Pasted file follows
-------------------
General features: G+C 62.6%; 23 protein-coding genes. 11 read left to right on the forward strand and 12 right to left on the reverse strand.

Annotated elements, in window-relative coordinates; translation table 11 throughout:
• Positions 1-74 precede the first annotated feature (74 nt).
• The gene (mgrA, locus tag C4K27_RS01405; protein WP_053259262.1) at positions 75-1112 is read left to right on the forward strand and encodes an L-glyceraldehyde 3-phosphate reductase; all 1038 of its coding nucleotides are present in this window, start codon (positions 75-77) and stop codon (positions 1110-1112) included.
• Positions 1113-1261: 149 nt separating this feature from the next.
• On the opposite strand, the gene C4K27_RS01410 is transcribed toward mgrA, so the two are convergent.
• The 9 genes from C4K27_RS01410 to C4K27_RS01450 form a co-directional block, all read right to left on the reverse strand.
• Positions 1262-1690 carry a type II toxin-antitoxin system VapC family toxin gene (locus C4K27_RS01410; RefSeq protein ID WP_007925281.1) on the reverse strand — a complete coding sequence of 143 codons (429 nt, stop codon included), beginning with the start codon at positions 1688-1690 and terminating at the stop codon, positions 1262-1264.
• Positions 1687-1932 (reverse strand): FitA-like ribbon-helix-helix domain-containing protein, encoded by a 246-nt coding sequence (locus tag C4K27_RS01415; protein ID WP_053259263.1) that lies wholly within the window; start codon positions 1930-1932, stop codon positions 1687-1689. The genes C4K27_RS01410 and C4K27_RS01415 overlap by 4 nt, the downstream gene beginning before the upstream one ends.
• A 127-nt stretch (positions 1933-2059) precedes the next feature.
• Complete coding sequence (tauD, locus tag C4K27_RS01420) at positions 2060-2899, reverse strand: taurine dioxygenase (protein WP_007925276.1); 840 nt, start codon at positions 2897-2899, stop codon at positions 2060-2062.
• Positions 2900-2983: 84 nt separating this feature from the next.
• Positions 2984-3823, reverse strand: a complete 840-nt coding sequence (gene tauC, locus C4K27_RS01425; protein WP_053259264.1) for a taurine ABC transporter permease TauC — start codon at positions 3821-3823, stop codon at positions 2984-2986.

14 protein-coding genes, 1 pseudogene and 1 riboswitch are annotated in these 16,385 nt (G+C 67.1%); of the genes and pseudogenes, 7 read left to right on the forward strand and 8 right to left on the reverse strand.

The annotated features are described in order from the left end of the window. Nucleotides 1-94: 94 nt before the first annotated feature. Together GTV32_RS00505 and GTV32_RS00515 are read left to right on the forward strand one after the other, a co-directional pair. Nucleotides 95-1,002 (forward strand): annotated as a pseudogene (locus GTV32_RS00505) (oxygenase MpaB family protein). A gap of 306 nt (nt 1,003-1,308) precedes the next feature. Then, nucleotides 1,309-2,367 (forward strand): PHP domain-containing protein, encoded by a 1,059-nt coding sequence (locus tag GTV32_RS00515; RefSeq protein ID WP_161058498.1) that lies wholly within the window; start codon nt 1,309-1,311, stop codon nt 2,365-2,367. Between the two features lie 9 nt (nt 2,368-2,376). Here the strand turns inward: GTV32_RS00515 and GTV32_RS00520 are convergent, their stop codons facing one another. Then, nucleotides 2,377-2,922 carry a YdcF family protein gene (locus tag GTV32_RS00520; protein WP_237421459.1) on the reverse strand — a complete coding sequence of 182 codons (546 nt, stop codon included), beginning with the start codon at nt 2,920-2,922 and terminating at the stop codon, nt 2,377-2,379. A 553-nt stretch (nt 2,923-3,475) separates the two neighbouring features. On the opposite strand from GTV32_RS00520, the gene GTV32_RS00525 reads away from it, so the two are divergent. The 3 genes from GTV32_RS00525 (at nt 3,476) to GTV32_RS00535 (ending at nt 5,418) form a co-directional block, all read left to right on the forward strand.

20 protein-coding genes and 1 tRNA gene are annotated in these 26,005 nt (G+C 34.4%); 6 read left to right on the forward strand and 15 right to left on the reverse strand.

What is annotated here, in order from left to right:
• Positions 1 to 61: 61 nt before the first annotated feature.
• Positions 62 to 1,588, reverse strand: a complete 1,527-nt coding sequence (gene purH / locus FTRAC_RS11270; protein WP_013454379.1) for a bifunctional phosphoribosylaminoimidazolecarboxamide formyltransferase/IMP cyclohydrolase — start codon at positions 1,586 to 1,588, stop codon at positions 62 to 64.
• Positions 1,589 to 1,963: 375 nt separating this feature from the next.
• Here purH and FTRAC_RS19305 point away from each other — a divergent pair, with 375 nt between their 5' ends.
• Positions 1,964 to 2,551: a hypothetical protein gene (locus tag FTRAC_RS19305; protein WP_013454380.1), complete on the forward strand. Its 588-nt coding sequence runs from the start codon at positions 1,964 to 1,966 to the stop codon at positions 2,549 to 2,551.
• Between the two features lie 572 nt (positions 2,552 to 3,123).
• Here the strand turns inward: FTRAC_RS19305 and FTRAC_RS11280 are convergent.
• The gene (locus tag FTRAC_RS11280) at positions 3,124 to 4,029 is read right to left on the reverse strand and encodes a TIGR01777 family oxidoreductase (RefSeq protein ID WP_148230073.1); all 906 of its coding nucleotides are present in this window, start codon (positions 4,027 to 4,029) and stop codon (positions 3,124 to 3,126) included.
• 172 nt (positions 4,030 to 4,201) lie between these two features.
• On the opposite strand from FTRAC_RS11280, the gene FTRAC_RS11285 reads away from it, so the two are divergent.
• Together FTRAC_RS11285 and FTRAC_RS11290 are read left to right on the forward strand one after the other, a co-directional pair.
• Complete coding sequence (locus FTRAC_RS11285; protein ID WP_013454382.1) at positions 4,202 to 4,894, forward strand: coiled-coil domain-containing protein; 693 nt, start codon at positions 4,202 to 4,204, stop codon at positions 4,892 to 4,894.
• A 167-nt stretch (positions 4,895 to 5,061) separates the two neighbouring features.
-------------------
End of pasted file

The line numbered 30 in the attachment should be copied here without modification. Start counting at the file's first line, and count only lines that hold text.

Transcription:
• A 167-nt stretch (positions 4,895 to 5,061) separates the two neighbouring features.